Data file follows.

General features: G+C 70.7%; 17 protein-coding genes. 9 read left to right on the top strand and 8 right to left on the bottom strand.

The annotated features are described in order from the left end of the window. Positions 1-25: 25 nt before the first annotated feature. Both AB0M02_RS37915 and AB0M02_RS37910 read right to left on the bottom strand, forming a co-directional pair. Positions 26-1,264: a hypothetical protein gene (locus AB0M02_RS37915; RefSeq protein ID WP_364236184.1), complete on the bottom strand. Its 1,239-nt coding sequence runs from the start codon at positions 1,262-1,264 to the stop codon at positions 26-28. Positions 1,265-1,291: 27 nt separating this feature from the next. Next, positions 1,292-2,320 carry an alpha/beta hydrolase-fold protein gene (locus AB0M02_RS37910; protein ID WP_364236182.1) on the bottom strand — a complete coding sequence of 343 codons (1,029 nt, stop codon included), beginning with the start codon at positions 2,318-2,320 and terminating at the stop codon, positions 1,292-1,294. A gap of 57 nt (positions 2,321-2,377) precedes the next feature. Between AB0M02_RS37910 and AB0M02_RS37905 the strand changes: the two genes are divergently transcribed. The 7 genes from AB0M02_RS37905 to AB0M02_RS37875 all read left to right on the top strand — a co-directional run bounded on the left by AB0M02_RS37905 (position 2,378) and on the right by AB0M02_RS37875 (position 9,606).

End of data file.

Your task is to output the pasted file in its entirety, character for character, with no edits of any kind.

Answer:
General features: G+C 70.7%; 17 protein-coding genes. 9 read left to right on the top strand and 8 right to left on the bottom strand.

The annotated features are described in order from the left end of the window. Positions 1-25: 25 nt before the first annotated feature. Both AB0M02_RS37915 and AB0M02_RS37910 read right to left on the bottom strand, forming a co-directional pair. Positions 26-1,264: a hypothetical protein gene (locus AB0M02_RS37915; RefSeq protein ID WP_364236184.1), complete on the bottom strand. Its 1,239-nt coding sequence runs from the start codon at positions 1,262-1,264 to the stop codon at positions 26-28. Positions 1,265-1,291: 27 nt separating this feature from the next. Next, positions 1,292-2,320 carry an alpha/beta hydrolase-fold protein gene (locus AB0M02_RS37910; protein ID WP_364236182.1) on the bottom strand — a complete coding sequence of 343 codons (1,029 nt, stop codon included), beginning with the start codon at positions 2,318-2,320 and terminating at the stop codon, positions 1,292-1,294. A gap of 57 nt (positions 2,321-2,377) precedes the next feature. Between AB0M02_RS37910 and AB0M02_RS37905 the strand changes: the two genes are divergently transcribed. The 7 genes from AB0M02_RS37905 to AB0M02_RS37875 all read left to right on the top strand — a co-directional run bounded on the left by AB0M02_RS37905 (position 2,378) and on the right by AB0M02_RS37875 (position 9,606).